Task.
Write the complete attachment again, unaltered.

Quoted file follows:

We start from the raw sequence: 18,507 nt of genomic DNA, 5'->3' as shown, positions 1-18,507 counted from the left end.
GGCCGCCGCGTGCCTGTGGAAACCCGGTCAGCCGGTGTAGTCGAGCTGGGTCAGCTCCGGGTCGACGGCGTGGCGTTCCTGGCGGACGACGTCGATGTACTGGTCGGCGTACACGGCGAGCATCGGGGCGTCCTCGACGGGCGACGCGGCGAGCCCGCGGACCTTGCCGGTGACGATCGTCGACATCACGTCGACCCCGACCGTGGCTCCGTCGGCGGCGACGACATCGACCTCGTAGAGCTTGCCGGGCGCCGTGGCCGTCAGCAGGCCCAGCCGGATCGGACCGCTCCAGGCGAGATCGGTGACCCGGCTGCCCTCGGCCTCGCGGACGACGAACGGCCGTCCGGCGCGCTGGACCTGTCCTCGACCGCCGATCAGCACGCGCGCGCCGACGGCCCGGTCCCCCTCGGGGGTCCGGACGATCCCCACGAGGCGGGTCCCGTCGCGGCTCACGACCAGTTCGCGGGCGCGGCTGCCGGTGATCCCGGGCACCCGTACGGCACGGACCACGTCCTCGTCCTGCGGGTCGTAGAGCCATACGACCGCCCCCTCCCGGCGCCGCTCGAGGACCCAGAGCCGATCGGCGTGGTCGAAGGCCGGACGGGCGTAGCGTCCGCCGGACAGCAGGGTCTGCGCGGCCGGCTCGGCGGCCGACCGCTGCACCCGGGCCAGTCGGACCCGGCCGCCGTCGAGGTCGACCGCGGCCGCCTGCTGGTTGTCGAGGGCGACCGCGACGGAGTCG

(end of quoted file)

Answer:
We start from the raw sequence: 18,507 nt of genomic DNA, 5'->3' as shown, positions 1-18,507 counted from the left end.
GGCCGCCGCGTGCCTGTGGAAACCCGGTCAGCCGGTGTAGTCGAGCTGGGTCAGCTCCGGGTCGACGGCGTGGCGTTCCTGGCGGACGACGTCGATGTACTGGTCGGCGTACACGGCGAGCATCGGGGCGTCCTCGACGGGCGACGCGGCGAGCCCGCGGACCTTGCCGGTGACGATCGTCGACATCACGTCGACCCCGACCGTGGCTCCGTCGGCGGCGACGACATCGACCTCGTAGAGCTTGCCGGGCGCCGTGGCCGTCAGCAGGCCCAGCCGGATCGGACCGCTCCAGGCGAGATCGGTGACCCGGCTGCCCTCGGCCTCGCGGACGACGAACGGCCGTCCGGCGCGCTGGACCTGTCCTCGACCGCCGATCAGCACGCGCGCGCCGACGGCCCGGTCCCCCTCGGGGGTCCGGACGATCCCCACGAGGCGGGTCCCGTCGCGGCTCACGACCAGTTCGCGGGCGCGGCTGCCGGTGATCCCGGGCACCCGTACGGCACGGACCACGTCCTCGTCCTGCGGGTCGTAGAGCCATACGACCGCCCCCTCCCGGCGCCGCTCGAGGACCCAGAGCCGATCGGCGTGGTCGAAGGCCGGACGGGCGTAGCGTCCGCCGGACAGCAGGGTCTGCGCGGCCGGCTCGGCGGCCGACCGCTGCACCCGGGCCAGTCGGACCCGGCCGCCGTCGAGGTCGACCGCGGCCGCCTGCTGGTTGTCGAGGGCGACCGCGACGGAGTCG